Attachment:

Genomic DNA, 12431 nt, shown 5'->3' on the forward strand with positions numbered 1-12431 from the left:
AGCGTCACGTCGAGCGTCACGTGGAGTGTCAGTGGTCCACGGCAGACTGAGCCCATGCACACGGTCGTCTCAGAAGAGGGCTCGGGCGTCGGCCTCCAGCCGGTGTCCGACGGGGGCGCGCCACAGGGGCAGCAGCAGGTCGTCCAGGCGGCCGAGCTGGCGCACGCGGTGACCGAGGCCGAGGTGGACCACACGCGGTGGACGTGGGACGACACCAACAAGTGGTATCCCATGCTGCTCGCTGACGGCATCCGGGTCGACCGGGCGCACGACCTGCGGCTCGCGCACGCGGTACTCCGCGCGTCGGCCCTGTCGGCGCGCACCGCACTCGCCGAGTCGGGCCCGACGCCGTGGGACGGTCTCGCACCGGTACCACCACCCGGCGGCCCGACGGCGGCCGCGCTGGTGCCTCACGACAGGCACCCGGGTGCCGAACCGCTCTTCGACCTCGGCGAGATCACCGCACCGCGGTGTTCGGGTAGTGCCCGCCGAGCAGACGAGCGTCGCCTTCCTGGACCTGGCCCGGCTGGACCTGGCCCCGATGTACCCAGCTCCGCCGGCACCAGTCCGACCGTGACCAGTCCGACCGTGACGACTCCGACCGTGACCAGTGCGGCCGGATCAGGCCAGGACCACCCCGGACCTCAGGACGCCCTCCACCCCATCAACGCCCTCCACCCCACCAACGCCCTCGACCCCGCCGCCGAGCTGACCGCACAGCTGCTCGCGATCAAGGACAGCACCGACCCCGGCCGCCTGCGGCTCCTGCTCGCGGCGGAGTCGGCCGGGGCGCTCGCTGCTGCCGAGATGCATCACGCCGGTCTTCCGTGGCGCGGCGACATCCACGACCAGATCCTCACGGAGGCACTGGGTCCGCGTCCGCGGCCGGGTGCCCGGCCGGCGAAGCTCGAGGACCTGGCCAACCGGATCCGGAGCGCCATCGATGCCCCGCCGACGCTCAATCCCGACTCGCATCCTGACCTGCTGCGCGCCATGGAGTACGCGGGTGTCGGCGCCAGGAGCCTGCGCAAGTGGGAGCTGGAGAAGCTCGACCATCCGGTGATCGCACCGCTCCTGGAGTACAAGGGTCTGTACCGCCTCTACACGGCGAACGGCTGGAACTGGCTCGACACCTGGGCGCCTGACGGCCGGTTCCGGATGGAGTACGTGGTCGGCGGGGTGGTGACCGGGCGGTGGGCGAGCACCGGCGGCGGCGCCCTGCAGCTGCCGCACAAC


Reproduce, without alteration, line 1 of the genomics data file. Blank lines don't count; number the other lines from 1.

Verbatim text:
Genomic DNA, 12431 nt, shown 5'->3' on the forward strand with positions numbered 1-12431 from the left: